Long cycles

From InterSciWiki
Jump to: navigation, search

The Theory of Long Cycles

(c) Douglas R. White

Consider a network composes of n nodes and m edges (i.e., symmetric ties, this might consider directed arcs to be edges as well).

A set of node independent cycles is one in which every ordered pair of cycles has at least one edge that is not contained in the other.

The cycle rank of a network is its maximal number of node independent cycles. A set of node independent cycles that satisfied the cycle rank of a network is a cycle basis.

Theorem (well known). The cycle rank of a connected network is k = m - n + 1, the number of chords of its minimal spanning tree.

Conjecture (probably wrong): The k = m - n + 1 longest chordless cycles of a graph are a cycle basis of the network.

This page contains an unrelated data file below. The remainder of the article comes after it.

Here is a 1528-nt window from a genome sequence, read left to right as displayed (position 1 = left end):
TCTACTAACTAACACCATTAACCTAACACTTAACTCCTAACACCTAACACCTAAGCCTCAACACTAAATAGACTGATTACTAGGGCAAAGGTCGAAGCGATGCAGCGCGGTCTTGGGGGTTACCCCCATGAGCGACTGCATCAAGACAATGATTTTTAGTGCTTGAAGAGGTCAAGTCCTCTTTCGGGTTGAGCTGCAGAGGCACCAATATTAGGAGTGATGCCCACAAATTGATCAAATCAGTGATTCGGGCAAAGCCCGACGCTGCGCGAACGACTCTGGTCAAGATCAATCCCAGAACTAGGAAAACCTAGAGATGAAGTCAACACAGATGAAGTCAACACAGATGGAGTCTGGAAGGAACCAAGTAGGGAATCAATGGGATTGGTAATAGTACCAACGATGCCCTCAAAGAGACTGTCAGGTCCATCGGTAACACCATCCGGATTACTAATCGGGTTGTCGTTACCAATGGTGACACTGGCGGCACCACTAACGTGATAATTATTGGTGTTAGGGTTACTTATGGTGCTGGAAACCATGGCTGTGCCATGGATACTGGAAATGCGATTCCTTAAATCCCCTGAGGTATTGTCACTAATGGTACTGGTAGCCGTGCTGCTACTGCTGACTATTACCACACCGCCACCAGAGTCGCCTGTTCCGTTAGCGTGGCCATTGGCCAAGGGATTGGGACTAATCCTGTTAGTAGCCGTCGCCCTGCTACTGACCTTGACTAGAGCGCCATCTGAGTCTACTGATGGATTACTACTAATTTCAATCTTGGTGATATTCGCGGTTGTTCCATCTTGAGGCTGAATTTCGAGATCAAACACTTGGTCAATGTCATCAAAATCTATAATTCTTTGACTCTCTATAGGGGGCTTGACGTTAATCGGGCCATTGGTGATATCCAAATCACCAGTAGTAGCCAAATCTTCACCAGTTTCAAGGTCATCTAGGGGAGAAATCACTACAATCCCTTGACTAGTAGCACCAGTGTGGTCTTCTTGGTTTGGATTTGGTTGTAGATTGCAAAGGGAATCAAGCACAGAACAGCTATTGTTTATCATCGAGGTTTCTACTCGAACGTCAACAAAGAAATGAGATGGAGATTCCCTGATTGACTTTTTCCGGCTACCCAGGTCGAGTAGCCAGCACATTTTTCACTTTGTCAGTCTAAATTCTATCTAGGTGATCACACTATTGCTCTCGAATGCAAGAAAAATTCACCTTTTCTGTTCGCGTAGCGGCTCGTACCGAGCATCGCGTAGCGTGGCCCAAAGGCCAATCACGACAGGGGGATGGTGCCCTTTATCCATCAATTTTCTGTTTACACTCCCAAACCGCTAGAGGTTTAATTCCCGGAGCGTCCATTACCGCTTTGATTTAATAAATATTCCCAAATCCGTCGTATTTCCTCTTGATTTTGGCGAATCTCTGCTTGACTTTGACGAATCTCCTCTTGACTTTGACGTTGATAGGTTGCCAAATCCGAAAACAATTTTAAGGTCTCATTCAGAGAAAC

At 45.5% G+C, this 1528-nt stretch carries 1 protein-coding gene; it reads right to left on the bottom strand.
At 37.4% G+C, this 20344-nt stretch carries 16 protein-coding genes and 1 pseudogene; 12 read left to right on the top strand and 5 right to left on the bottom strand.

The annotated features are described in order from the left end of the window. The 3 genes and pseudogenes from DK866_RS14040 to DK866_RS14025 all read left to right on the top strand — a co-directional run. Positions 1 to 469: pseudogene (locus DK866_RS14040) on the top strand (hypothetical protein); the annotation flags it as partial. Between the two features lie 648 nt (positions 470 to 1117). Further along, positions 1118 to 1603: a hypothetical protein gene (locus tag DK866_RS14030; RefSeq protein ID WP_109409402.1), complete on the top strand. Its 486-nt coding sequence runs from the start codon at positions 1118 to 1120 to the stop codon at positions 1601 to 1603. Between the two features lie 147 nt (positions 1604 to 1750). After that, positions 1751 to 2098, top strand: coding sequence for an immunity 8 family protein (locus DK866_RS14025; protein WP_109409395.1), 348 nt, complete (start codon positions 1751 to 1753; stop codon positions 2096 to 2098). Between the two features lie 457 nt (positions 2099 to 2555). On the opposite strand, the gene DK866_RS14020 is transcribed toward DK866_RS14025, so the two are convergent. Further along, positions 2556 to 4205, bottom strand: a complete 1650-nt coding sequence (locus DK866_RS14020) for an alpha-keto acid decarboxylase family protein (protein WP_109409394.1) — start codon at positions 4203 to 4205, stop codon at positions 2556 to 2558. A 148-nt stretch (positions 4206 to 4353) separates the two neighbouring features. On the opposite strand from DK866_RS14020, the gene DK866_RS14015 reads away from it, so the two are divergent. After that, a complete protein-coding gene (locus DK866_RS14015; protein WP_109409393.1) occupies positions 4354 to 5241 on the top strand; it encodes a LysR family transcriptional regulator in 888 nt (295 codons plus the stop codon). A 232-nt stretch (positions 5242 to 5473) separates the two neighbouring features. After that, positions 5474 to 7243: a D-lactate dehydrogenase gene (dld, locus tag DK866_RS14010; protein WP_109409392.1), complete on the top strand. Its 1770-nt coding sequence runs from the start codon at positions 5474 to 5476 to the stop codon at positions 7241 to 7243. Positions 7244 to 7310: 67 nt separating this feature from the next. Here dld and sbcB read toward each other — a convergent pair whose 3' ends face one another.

Problem: A spanning tree of a network with the greatest number of edges is a cycle basis where chords connecting nodes with degree 1 form the longest chordless cycles. This does us no good in proving the conjecture since all spanning trees will have n - 1 edges.

So the conjecture must depend on the structure of the requisite spanning tree.


On the length of longest chordless cycles 4OR: A Quarterly Journal of Operations Research. Issue Volume 3, Number 2: 1614-2411 / June, 2005

Generating cycle spaces for graphs on surfaces with small genera European Journal of Combinatorics. Volume 25, Issue 7, October 2004, Pages 1087-1105